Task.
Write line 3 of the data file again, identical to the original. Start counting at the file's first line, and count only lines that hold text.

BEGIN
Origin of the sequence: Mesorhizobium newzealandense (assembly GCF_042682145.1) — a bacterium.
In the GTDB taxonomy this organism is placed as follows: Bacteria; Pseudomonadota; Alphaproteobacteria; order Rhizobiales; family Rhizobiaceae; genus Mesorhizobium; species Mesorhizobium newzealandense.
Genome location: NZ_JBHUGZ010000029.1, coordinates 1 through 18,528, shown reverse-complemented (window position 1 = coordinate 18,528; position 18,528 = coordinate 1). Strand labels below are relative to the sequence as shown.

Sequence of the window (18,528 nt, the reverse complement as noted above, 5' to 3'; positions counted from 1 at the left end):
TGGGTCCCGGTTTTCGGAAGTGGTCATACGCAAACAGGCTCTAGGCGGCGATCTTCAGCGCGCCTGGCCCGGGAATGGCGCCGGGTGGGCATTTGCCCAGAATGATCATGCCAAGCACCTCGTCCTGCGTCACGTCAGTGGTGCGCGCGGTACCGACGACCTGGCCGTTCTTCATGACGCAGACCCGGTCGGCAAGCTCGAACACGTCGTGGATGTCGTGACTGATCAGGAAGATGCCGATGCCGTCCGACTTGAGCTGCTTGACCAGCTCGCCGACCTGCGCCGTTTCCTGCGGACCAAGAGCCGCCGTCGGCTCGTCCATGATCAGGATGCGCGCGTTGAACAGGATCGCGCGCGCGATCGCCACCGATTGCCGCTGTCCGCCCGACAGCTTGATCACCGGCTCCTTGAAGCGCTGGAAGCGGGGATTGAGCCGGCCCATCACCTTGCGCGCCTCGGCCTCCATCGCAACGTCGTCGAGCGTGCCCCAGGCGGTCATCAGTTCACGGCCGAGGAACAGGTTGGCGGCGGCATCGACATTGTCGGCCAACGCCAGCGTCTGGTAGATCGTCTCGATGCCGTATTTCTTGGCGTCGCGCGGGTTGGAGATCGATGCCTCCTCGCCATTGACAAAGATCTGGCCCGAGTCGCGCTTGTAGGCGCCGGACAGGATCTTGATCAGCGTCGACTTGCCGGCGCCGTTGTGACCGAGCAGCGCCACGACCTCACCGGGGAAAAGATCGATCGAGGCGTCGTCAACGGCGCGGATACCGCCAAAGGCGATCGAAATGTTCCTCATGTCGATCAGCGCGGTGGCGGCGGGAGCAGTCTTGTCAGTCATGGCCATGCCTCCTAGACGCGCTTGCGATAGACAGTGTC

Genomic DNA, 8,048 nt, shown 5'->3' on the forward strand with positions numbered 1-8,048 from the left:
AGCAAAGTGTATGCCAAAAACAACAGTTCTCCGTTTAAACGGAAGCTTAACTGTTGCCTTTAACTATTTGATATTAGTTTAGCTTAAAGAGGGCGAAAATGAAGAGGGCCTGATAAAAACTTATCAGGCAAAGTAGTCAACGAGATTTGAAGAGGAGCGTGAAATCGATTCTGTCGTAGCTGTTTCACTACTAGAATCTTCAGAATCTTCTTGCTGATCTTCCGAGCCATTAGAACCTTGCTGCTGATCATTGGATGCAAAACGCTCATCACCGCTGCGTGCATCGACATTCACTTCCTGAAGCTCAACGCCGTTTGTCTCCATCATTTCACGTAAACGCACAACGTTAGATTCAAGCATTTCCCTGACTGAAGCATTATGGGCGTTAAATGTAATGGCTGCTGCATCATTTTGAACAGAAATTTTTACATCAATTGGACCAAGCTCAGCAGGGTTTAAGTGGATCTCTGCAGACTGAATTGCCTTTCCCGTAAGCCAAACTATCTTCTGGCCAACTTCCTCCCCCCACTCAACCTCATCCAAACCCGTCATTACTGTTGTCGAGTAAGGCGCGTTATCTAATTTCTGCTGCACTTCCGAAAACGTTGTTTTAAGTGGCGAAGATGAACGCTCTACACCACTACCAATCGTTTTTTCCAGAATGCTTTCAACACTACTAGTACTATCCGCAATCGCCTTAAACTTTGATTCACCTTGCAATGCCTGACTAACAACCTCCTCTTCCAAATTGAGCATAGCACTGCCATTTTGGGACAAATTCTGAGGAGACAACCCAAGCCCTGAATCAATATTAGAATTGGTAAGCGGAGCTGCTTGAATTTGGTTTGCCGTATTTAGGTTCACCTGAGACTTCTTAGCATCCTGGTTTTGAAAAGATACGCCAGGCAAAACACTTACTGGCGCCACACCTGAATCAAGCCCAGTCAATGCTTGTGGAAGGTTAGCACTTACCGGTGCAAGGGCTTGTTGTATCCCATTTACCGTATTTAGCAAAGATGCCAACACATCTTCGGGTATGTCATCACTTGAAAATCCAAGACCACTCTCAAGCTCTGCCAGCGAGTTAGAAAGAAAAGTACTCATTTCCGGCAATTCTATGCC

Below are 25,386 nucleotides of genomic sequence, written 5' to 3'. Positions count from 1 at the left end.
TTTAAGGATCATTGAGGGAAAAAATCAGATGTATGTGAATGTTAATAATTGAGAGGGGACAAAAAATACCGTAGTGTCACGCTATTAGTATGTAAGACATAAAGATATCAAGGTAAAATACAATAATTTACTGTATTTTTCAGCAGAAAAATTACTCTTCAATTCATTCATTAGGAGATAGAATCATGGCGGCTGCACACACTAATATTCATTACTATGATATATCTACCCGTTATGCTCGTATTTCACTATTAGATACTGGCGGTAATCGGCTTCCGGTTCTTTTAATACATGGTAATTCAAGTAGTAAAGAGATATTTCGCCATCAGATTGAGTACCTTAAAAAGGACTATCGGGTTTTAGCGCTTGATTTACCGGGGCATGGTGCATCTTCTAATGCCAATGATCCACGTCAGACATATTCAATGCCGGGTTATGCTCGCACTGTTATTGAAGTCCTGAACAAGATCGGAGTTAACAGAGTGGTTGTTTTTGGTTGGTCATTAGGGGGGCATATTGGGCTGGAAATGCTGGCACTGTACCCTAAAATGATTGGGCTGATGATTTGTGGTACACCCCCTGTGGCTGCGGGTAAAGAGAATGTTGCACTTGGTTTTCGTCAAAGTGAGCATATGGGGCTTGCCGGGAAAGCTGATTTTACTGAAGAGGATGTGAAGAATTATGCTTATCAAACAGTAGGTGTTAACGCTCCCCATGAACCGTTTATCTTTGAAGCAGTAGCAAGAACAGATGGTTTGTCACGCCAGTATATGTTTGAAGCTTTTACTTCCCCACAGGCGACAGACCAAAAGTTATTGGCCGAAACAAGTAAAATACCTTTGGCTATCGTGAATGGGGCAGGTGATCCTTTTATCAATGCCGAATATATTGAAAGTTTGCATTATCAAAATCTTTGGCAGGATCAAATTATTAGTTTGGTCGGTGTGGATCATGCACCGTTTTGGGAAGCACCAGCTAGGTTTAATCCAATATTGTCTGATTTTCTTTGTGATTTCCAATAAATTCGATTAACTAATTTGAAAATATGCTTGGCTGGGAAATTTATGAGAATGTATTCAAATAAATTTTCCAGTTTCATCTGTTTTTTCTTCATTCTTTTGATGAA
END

Genome location: NZ_JBHUGZ010000029.1, coordinates 1 through 18,528, shown reverse-complemented (window position 1 = coordinate 18,528; position 18,528 = coordinate 1). Strand labels below are relative to the sequence as shown.